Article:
Friday, September 28, 2012

Listen to Your History!

The Reference/Local History Department has started a project that you will certainly find interesting! Over the years, the library has collected a lot of different media: LPs, cassette tapes, slides, VHS tapes, and more. This collection is now safely stored in our archives because we want to preserve the items for future generations. However, we also want them to be accessible. It is your local heritage, after all! Knowing that some day the players needed to play these media may no longer exist or that the media themsleves will degrade, we have begun to digitize this collection. We already digitized two records and several cassettes of oral interviews:

  • Crawfordsville High School: Talking Books (1959 & 1960 Yearbook record inserts with interviews and more)
  • Oral interviews: Local residents (Montgomery County Historical Society interviews with longtime local residents)
  • Oral interviews: World War II veterans (Montgomery County Historical Society interviews with local vets)
You can find our growing effort online:

Technical note: We are making the audio files available as .ogg or .mp3 files in an embedded audio player depending on your browser. Users with older browsers will just see a link to the .mp3 file.

Monday, September 17, 2012

Local Author's Play Now at Library!

Katharine Clugston, ca. 1928
  Although she spent most of her life on her beloved Chebeague Island, Maine, playwright Katharine Thatcher Clugston spent some of her early days here in Crawfordsville. Katharine was the daughter of Emma Thatcher Clugston, a teacher, and Harry Clugston, law partner of vice president Thomas Riley Marshall and mayor of Columbia City, Indiana. After Harry's death, Emma relocated the family to Crawfordsville while Kate's brother attended Wabash College. Emma later remarried Wabash professor Donaldson Bodine. Kate graduated from Wells College in 1914 and went on to study at Radcliffe College and Yale. While studying under George Pierce Baker at Yale, she wrote a play titled "Finished." Thanks to a donation from Kate's family, the library now owns a copy of her play.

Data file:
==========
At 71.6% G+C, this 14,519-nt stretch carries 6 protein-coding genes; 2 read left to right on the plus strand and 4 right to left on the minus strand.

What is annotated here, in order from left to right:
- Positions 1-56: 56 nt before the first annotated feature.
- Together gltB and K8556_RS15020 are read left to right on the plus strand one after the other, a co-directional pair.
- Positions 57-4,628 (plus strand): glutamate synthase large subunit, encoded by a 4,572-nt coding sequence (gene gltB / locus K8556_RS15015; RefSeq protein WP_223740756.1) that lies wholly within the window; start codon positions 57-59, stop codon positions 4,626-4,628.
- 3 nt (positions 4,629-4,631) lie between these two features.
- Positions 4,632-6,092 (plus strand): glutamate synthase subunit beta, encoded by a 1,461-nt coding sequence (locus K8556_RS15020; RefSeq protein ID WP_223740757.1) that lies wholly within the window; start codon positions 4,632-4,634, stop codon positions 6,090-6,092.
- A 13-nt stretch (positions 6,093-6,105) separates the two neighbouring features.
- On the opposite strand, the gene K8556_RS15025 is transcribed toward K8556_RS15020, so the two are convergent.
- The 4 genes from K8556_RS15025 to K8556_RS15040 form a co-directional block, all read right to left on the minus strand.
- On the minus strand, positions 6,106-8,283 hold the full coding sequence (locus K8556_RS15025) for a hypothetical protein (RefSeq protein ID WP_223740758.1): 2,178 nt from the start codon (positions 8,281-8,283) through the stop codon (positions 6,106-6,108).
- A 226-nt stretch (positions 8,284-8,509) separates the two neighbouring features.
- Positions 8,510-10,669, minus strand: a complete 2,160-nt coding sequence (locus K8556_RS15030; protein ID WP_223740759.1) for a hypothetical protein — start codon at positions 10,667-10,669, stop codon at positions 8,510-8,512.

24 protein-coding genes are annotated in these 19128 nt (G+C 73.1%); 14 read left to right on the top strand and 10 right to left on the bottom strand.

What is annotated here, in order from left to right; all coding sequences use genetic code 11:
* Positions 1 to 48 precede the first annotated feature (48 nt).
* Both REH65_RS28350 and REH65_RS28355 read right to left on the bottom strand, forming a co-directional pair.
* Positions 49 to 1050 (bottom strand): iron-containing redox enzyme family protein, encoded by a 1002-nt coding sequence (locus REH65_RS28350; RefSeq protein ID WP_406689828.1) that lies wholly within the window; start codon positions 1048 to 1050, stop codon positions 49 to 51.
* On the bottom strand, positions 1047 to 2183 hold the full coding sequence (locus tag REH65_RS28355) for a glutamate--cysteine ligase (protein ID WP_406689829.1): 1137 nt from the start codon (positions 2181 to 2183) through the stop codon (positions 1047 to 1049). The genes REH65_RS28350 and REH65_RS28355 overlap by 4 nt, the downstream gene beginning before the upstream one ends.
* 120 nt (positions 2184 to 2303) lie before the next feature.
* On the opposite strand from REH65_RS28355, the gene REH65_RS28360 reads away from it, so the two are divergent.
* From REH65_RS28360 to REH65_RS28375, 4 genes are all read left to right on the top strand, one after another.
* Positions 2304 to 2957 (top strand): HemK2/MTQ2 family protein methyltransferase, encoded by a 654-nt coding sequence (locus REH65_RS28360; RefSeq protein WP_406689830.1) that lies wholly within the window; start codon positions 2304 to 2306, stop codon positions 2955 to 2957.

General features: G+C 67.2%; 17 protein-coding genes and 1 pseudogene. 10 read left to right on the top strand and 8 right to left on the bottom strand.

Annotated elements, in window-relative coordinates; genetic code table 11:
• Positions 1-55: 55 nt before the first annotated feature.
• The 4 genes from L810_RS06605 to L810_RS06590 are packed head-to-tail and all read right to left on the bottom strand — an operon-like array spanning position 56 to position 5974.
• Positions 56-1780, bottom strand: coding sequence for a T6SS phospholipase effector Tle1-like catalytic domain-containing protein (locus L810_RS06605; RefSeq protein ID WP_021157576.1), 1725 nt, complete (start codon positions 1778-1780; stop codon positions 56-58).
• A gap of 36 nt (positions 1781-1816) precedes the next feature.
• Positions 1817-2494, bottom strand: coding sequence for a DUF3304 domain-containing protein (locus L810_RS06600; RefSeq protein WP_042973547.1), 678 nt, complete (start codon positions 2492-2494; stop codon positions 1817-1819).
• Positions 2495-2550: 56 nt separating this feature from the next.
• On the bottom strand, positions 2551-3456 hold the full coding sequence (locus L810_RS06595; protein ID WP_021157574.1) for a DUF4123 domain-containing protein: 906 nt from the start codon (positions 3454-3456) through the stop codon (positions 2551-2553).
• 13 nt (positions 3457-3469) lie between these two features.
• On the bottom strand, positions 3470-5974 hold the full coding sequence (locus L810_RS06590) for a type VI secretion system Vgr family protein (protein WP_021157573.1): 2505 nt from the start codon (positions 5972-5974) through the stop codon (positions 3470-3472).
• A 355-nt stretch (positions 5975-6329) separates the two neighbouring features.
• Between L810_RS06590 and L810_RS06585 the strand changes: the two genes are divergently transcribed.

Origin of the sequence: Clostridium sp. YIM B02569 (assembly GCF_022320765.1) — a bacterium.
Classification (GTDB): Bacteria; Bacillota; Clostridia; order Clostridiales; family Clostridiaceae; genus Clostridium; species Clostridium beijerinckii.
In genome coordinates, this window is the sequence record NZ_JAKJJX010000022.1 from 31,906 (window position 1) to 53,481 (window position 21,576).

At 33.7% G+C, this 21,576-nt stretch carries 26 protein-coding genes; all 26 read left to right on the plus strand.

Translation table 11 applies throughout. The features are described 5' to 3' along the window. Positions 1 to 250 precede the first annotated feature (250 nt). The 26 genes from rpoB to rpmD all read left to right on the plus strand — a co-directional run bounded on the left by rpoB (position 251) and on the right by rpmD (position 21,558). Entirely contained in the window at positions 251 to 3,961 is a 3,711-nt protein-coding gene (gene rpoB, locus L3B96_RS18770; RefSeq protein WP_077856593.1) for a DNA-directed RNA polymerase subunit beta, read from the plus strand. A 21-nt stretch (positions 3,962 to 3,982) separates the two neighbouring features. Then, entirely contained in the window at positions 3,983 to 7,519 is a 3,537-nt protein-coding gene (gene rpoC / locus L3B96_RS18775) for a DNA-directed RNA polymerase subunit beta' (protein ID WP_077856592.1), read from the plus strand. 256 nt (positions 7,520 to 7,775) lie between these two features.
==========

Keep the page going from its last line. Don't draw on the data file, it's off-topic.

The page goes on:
"Finished" was produced in New Haven to great reviews, but when the show made the transition to Broadway in 1928 with a new title, "These Days" fizzled. Kate blamed the play's failure on two things: first, producer Arthur Hopkins ordered her to rewrite the play's third act. Reviews of the play noted that the change did not serve the plot well, and the tone of the third act was too serious for Kate's "faintly ironical comedy." Kate vowed she would never rewrite again.
  Another disappointment for Kate was in the casting of the lead role. Mildred McCoy was cast as Virginia McRae, a boarding school girl around whom the play centers. Kate would have preferred to cast a fresh-from-college Katharine Hepburn in the role, but Hepburn was still too green, and was given a small role as school-girl Veronica Sims. The Hartford Daily Times  predicted that "heaps of natural talent and an unusually attractive personality may well lead her, in time, to do things in the theater."
  Stop by the library and have a look at this rare play by an Indiana author, as well as photographs and documents about Katharine Clugston, shared with us by her family.